Opinion: Cori Bush is the future of the Democratic Party

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Lochlain Steere, Staff Writer

In April of 2019, I, along with Palmer Dean ‘22, had the opportunity to hear Cori Bush speak at the Castro Theater after the San Francisco premiere of Knock Down the House. The documentary follows four progressive Democrats, including Alexandria Ocasio-Cortez and Bush, challenging congressional incumbents in the 2018 midterm elections. When the credits rolled and Bush stepped on the stage, her smile lit up the room. Everyone fell silent as she spoke passionately about the issues her community faced, and she had an infectious joy and hopefulness about her. When we left, Palmer and I knew we had witnessed someone special. We started following her on Instagram, and as we sat on the bus home from the screening, we typed out our plea for her to attend an Urban ASM. Unfortunately, we received no response.
Cori Bush first came to prominence as a Ferguson-activist in 2014, in the aftermath of the murder of Michael Brown by a white police officer, and ran unsuccessfully for Congress in 2018. Bush, a nurse, pastor, single-mother and progressive Democrat, is now the Democratic nominee in Missouri’s first congressional district, and on her way to becoming Missouri’s first Black congresswoman after defeating 20-year Democratic incumbent William Lacy Clay Jr. in the August primary. The Clay family political dynasty that had spanned more than 50 years was not making the needed change in the lives of people in Missouri’s first congressional district, and in 2020, the people chose Cori Bush to represent them.
In 2016, Senator Bernie Sanders’s political insurgency against establishment interests in the Democratic Party forced moderate Democrats to acknowledge and attempt to win over a growing wing of progressive voters. During the midterm elections in 2018, although progressives did not receive the sweeping support they hoped for, four outspoken leftist Democrats, Alexandria Ocasio-Cortez, Ayanna Pressley, Rashida Tlaib and Ilhan Omar, won their congressional races. Now, after Senator Sanders’s second failed presidential bid, Cori Bush, among other progressives like Jamaal Bowman—the educator turned progressive politician who defeated 16-term incumbent Eliot Engel in New York’s 16th congressional district—has taken charge of pushing the party to the left.
Bush is the type of politician that America needs because she knows her political duty is to better the lives of her constituents and not herself. She also knows that policies like the Green New Deal as well as Education, Housing and Medicare for All will help create equitable opportunities for all Americans. Bush also believes extensive criminal justice and immigration reform, including the abolition of ICE and the closing of private prisons, are the solution to hundreds of years of inequity and the only way to ensure a better future for America.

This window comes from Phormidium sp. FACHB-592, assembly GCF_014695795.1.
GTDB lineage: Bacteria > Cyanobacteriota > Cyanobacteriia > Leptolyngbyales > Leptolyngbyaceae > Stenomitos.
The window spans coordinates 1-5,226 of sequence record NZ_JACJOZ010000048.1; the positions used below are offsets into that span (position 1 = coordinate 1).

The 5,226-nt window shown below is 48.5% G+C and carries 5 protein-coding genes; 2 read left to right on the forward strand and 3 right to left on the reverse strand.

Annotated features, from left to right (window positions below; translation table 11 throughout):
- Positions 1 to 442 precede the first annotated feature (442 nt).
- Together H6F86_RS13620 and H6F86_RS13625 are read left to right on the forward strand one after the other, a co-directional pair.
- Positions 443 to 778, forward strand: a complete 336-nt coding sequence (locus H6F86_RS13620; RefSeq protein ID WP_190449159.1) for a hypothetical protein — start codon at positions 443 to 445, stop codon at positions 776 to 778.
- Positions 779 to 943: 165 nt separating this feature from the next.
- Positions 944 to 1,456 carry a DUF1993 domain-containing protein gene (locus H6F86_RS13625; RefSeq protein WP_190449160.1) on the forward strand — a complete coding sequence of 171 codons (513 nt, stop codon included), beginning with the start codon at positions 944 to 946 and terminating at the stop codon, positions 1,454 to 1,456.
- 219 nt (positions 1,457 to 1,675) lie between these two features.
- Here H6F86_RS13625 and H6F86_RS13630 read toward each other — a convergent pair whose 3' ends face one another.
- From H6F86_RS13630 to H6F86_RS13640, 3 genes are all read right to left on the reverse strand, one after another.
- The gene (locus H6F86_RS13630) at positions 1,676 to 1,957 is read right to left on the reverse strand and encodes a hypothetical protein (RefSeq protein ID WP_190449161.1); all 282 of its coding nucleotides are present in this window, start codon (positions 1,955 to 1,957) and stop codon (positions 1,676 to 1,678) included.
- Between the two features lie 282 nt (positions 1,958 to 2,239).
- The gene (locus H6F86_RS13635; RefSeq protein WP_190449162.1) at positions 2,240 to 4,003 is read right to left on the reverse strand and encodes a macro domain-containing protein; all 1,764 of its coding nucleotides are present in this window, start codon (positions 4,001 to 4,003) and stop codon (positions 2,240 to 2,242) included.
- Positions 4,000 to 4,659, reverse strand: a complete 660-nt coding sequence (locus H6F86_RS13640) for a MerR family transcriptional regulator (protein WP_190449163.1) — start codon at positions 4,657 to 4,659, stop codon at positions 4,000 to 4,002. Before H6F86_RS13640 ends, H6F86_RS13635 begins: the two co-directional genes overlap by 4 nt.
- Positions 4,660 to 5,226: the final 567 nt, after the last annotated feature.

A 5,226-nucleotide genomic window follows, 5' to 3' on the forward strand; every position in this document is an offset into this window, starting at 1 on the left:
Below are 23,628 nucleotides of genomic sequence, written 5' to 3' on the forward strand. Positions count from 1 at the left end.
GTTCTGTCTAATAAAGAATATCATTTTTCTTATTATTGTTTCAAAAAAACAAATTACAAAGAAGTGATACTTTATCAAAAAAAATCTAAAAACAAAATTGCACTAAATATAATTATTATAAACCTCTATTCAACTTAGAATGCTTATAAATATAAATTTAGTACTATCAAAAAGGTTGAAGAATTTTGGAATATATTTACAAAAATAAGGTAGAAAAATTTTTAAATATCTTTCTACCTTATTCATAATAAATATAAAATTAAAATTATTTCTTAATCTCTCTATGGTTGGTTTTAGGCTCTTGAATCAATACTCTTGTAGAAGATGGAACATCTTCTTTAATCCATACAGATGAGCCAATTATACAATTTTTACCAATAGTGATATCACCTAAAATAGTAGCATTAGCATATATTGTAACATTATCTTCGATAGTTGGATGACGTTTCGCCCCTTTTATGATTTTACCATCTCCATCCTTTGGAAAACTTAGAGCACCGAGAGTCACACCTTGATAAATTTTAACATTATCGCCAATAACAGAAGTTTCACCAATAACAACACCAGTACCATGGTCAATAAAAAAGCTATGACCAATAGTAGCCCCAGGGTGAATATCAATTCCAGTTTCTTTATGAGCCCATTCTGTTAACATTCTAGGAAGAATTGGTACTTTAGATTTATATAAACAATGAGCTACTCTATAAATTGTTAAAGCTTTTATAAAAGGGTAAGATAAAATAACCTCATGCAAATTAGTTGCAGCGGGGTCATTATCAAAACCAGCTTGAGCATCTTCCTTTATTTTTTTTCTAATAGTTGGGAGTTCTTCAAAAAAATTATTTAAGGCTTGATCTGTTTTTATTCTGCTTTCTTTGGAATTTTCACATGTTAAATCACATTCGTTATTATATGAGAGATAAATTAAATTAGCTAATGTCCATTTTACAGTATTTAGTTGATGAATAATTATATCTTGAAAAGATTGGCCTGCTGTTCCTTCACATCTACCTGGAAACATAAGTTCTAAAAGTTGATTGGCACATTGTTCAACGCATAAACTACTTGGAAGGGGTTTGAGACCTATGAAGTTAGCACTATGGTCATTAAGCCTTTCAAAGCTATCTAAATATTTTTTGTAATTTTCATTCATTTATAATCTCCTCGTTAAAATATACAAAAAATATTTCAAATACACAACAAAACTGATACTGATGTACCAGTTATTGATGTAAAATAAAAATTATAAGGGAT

This past summer I saw that she was once again running for Congress and I decided to help phonebank for her campaign. In the summer of 2020, protests sparked many Americans to reckon with the racial injustice that has existed in America since its conception, and I saw her platform become increasingly relevant and urgent. Bush is someone who has been reckoning with these injustices long before this summer. “Being a woman of color, our image is really scrutinized,” said Bush while on the campaign trail in 2018. “You have to speak like this, you have to dress like this. I decided that, yeah, I don’t care. Basically deal with it, you know. People of my district, this is how we look, I’m going to serve and represent the people of my district.”
Her activism, and now her congressional seat, is so threatening to the Republican Party that she became a talking point of Mark and Patty McCloskey—the couple who pointed guns at St. Louis protestors—during the RNC in August.“That Marxist revolutionary [Bush] is now going to be the congresswoman from the first district of Missouri,” said Mark McCloskey. “These radicals are not content with marching in the streets. They want to walk the halls of Congress. They want to take over. They want power.”
Bush doesn’t want power, and she never set out to become an activist or a politician. Instead, she lived in a community whose politicians were failing to serve it and set out to change it herself through sustained activism and revolutionary policies. Cori Bush believes in a future where protecting and investing in her community is paramount and a new standard of justice is implemented. America has always needed politicians like Cori Bush—those who believe that radicalism is the only solution for the future of America.